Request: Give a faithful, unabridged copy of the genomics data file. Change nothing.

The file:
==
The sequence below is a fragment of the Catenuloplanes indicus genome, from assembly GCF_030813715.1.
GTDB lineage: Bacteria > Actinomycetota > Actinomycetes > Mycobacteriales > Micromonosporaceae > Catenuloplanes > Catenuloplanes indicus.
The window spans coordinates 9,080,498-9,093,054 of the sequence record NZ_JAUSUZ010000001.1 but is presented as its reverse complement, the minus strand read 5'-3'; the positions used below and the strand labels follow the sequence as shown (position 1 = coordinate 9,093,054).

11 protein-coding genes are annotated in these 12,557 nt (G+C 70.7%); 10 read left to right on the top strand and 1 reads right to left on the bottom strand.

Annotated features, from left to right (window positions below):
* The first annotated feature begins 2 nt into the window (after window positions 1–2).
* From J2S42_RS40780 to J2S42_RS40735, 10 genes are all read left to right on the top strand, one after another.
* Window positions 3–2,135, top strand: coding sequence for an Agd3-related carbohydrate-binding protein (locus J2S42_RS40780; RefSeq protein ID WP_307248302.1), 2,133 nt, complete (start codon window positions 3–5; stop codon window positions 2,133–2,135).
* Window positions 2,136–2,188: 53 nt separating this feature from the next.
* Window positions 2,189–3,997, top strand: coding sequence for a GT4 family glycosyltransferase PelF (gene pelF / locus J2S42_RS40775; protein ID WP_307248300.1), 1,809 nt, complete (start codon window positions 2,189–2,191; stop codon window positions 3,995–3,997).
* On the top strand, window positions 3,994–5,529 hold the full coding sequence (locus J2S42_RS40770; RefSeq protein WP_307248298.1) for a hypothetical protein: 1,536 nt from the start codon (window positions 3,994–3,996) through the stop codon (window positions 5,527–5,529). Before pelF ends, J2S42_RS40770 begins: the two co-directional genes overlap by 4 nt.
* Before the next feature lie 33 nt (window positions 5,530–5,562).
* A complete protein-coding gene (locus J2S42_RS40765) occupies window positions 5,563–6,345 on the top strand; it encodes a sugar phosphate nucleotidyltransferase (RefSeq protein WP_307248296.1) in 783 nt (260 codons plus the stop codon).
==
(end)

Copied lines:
The sequence below is a fragment of the Catenuloplanes indicus genome, from assembly GCF_030813715.1.
GTDB lineage: Bacteria > Actinomycetota > Actinomycetes > Mycobacteriales > Micromonosporaceae > Catenuloplanes > Catenuloplanes indicus.
The window spans coordinates 9,080,498-9,093,054 of the sequence record NZ_JAUSUZ010000001.1 but is presented as its reverse complement, the minus strand read 5'-3'; the positions used below and the strand labels follow the sequence as shown (position 1 = coordinate 9,093,054).

11 protein-coding genes are annotated in these 12,557 nt (G+C 70.7%); 10 read left to right on the top strand and 1 reads right to left on the bottom strand.

Annotated features, from left to right (window positions below):
* The first annotated feature begins 2 nt into the window (after window positions 1–2).
* From J2S42_RS40780 to J2S42_RS40735, 10 genes are all read left to right on the top strand, one after another.
* Window positions 3–2,135, top strand: coding sequence for an Agd3-related carbohydrate-binding protein (locus J2S42_RS40780; RefSeq protein ID WP_307248302.1), 2,133 nt, complete (start codon window positions 3–5; stop codon window positions 2,133–2,135).
* Window positions 2,136–2,188: 53 nt separating this feature from the next.
* Window positions 2,189–3,997, top strand: coding sequence for a GT4 family glycosyltransferase PelF (gene pelF / locus J2S42_RS40775; protein ID WP_307248300.1), 1,809 nt, complete (start codon window positions 2,189–2,191; stop codon window positions 3,995–3,997).
* On the top strand, window positions 3,994–5,529 hold the full coding sequence (locus J2S42_RS40770; RefSeq protein WP_307248298.1) for a hypothetical protein: 1,536 nt from the start codon (window positions 3,994–3,996) through the stop codon (window positions 5,527–5,529). Before pelF ends, J2S42_RS40770 begins: the two co-directional genes overlap by 4 nt.
* Before the next feature lie 33 nt (window positions 5,530–5,562).
* A complete protein-coding gene (locus J2S42_RS40765) occupies window positions 5,563–6,345 on the top strand; it encodes a sugar phosphate nucleotidyltransferase (RefSeq protein WP_307248296.1) in 783 nt (260 codons plus the stop codon).